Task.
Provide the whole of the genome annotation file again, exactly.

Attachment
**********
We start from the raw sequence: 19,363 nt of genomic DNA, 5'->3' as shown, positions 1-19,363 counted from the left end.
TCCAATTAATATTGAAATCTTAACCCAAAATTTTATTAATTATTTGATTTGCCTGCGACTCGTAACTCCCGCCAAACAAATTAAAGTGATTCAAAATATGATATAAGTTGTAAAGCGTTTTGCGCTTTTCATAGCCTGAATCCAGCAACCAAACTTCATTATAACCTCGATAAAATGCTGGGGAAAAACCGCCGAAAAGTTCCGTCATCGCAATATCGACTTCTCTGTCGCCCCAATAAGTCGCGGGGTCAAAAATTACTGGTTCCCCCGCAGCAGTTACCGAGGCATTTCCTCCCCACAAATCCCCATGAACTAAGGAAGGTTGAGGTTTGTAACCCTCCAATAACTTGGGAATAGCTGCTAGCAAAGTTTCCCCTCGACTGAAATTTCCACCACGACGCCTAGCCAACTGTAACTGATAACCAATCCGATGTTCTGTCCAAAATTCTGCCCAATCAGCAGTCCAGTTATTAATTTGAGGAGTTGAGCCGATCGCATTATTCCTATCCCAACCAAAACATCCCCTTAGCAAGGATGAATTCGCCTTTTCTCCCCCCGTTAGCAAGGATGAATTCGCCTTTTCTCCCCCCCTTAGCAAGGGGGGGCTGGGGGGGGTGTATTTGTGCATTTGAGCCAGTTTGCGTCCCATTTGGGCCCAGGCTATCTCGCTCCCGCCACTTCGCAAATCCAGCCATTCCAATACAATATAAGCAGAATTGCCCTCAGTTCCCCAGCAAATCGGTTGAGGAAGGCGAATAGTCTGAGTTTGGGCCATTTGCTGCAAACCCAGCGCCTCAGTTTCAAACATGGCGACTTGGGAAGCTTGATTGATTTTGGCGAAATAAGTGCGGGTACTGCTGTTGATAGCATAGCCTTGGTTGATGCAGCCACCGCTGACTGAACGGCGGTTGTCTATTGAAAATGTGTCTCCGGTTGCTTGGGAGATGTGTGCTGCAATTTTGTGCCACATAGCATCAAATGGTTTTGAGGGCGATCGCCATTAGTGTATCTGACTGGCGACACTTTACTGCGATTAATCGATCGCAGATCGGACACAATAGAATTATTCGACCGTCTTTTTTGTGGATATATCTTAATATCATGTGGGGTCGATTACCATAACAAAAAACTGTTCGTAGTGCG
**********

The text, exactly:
We start from the raw sequence: 19,363 nt of genomic DNA, 5'->3' as shown, positions 1-19,363 counted from the left end.
TCCAATTAATATTGAAATCTTAACCCAAAATTTTATTAATTATTTGATTTGCCTGCGACTCGTAACTCCCGCCAAACAAATTAAAGTGATTCAAAATATGATATAAGTTGTAAAGCGTTTTGCGCTTTTCATAGCCTGAATCCAGCAACCAAACTTCATTATAACCTCGATAAAATGCTGGGGAAAAACCGCCGAAAAGTTCCGTCATCGCAATATCGACTTCTCTGTCGCCCCAATAAGTCGCGGGGTCAAAAATTACTGGTTCCCCCGCAGCAGTTACCGAGGCATTTCCTCCCCACAAATCCCCATGAACTAAGGAAGGTTGAGGTTTGTAACCCTCCAATAACTTGGGAATAGCTGCTAGCAAAGTTTCCCCTCGACTGAAATTTCCACCACGACGCCTAGCCAACTGTAACTGATAACCAATCCGATGTTCTGTCCAAAATTCTGCCCAATCAGCAGTCCAGTTATTAATTTGAGGAGTTGAGCCGATCGCATTATTCCTATCCCAACCAAAACATCCCCTTAGCAAGGATGAATTCGCCTTTTCTCCCCCCGTTAGCAAGGATGAATTCGCCTTTTCTCCCCCCCTTAGCAAGGGGGGGCTGGGGGGGGTGTATTTGTGCATTTGAGCCAGTTTGCGTCCCATTTGGGCCCAGGCTATCTCGCTCCCGCCACTTCGCAAATCCAGCCATTCCAATACAATATAAGCAGAATTGCCCTCAGTTCCCCAGCAAATCGGTTGAGGAAGGCGAATAGTCTGAGTTTGGGCCATTTGCTGCAAACCCAGCGCCTCAGTTTCAAACATGGCGACTTGGGAAGCTTGATTGATTTTGGCGAAATAAGTGCGGGTACTGCTGTTGATAGCATAGCCTTGGTTGATGCAGCCACCGCTGACTGAACGGCGGTTGTCTATTGAAAATGTGTCTCCGGTTGCTTGGGAGATGTGTGCTGCAATTTTGTGCCACATAGCATCAAATGGTTTTGAGGGCGATCGCCATTAGTGTATCTGACTGGCGACACTTTACTGCGATTAATCGATCGCAGATCGGACACAATAGAATTATTCGACCGTCTTTTTTGTGGATATATCTTAATATCATGTGGGGTCGATTACCATAACAAAAAACTGTTCGTAGTGCG